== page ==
Dress Your Kids for Less
Moms and Dads, pay attention! While it’s tempting to outfit your children in old T-shirts until they stop growing, spilling, and tearing, the reality is they require a good amount of clothing. And since we know it’s hard to part ways with money to purchase clothing that typically has a short shelf life, we’ve gathered some handy tips to help cut costs. Read on to see how you can keep your kids dressed without losing the shirt off your back.
- Carry a store credit card: Yes, we said it. As long as you don’t abuse it, a store credit card can be a useful tool for saving. Most stores offer great incentives to keep you coming back, and will send coupons for future visits, card holder promotions, birthday deals, and even rewards. The trick is to always have cash to back up your purchases, and pay the balance off in full immediately after each shopping trip.
- Shop off-season: This is when you will find the biggest markdowns. For example, come March most retailers will want to move winter apparel out of the store. This is the perfect time to stock up on coats, sweaters, and boots. Just remember to size up, as your growing children will be a different size 8 or 9 months from now. If you misjudge the fit, you can sell the clothes on Ebay and make your money back (or even a profit). A new sweater you got for 50 percent off could go for close to full price come winter. Just keep the tags on in the meantime.
- Ask for hand-me-downs: Don’t ever be too shy to ask fellow moms and dads with older children for hand-me-downs. All parents know the cost of outfitting children, and they are usually more than happy to help out. You could even take it a step further and organize a neighborhood clothing exchange, where outgrown clothing is collected and redistributed as needed.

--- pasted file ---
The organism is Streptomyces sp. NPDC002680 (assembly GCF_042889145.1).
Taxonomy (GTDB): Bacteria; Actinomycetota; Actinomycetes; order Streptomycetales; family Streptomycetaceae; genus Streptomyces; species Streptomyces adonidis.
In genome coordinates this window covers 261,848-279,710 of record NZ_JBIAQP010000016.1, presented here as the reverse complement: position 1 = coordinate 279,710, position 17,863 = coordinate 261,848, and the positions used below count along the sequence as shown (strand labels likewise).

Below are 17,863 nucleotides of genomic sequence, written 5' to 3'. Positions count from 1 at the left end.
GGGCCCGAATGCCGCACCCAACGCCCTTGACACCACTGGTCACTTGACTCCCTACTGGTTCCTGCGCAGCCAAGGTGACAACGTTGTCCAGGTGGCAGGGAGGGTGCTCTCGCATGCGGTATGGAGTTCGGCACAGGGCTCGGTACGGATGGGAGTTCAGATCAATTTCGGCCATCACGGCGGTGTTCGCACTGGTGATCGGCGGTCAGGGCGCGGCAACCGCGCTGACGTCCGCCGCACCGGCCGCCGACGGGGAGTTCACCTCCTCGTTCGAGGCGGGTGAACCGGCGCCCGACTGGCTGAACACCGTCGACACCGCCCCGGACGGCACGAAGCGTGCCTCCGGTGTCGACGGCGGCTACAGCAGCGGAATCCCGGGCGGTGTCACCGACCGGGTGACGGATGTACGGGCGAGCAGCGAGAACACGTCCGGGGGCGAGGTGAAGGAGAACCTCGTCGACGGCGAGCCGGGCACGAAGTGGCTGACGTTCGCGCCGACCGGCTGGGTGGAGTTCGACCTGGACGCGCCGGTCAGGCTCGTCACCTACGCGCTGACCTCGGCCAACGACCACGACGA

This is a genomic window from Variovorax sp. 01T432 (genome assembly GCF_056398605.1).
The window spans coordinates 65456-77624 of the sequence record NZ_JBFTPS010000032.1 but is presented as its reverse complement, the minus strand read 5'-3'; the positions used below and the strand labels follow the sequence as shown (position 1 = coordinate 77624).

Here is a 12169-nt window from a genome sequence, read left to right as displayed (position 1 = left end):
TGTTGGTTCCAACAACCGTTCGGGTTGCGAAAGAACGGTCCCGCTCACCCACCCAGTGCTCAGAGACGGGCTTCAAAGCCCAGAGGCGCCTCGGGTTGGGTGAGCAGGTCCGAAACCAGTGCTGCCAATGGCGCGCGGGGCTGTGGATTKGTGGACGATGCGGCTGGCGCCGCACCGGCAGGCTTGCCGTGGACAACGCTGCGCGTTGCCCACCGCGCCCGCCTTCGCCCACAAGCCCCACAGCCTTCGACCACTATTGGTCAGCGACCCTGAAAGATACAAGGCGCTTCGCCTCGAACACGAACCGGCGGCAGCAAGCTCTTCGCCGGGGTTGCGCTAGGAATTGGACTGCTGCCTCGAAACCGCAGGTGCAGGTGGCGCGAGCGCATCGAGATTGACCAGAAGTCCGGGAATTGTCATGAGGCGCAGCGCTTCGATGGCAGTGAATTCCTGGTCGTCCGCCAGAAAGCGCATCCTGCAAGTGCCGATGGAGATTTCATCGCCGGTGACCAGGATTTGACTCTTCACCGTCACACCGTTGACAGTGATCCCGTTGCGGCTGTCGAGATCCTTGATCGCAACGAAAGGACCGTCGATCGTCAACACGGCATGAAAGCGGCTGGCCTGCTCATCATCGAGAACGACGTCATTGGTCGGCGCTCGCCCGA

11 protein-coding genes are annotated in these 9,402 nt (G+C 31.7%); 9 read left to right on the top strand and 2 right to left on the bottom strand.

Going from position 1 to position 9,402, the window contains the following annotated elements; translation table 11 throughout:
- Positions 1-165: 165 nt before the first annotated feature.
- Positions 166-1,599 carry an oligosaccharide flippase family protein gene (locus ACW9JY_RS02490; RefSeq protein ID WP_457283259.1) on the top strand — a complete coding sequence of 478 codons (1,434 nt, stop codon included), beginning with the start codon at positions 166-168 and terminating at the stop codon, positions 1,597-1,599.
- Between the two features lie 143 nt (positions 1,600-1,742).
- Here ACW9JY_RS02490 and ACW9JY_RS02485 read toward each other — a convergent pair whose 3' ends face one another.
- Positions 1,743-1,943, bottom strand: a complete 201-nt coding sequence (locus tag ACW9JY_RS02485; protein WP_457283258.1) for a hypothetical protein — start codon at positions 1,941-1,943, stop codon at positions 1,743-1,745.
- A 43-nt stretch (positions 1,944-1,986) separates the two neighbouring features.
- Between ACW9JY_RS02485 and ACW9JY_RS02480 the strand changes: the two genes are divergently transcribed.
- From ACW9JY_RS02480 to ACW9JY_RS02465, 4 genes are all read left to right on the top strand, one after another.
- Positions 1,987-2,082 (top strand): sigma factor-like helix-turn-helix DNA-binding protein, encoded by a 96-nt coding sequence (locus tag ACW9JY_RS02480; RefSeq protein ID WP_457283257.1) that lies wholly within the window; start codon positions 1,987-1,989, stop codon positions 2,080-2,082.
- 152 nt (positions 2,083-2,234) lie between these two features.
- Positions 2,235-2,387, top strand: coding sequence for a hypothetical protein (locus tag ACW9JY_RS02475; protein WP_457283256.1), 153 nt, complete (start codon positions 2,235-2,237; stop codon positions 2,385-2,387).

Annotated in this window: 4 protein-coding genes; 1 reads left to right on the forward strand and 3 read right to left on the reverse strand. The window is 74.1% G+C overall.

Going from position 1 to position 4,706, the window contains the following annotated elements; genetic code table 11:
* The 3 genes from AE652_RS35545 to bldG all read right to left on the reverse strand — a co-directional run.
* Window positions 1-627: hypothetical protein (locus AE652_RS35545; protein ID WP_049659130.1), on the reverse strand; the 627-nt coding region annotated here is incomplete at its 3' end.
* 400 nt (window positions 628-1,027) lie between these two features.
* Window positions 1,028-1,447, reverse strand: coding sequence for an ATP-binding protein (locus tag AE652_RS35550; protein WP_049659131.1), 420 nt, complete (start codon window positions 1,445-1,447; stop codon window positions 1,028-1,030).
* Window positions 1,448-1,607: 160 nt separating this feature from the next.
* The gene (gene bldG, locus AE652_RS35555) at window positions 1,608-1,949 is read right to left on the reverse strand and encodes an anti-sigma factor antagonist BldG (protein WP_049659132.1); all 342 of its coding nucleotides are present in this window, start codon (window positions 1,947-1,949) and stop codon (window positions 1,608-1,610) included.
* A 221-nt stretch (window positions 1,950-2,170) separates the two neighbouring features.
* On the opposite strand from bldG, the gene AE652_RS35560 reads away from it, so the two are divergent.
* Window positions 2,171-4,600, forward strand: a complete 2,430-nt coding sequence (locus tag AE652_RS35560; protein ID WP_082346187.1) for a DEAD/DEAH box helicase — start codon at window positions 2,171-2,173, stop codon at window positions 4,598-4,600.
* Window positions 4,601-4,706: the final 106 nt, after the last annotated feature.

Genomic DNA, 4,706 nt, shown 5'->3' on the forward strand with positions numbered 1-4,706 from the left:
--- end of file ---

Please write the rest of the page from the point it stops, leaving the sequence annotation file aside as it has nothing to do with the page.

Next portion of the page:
- Play clothes are play clothes: Obviously children are more likely to destroy clothing during play time than while at school. This is why it’s a good idea to assign each piece of clothing a purpose, as it will save nicer clothing from the fate of spills and tears. Divide your child’s closet or drawers according to each purpose so he or she can easily choose the right clothing for the right occasion (school, play, church, dress).
- Quality matters: Sturdy clothes last longer, and are more resistant to stains or ripping. This doesn’t mean you should go for the most expensive piece; rather, opt for good sales on trusted brands rather than lesser-quality bargain stores.
- Get creative: Are your child’s jeans too short but still fit at the waist? Add some length with extra pieces of fabric. If the knees wore out, then patch them up with old T-shirts or sweaters that no longer fit. Another way to get more wear of out your child’s clothing is to look for pieces that allow for growth, such as elastic waistbands or adjustable straps. If you get creative, there’s a number of ways to make sure those clothes last more than a season.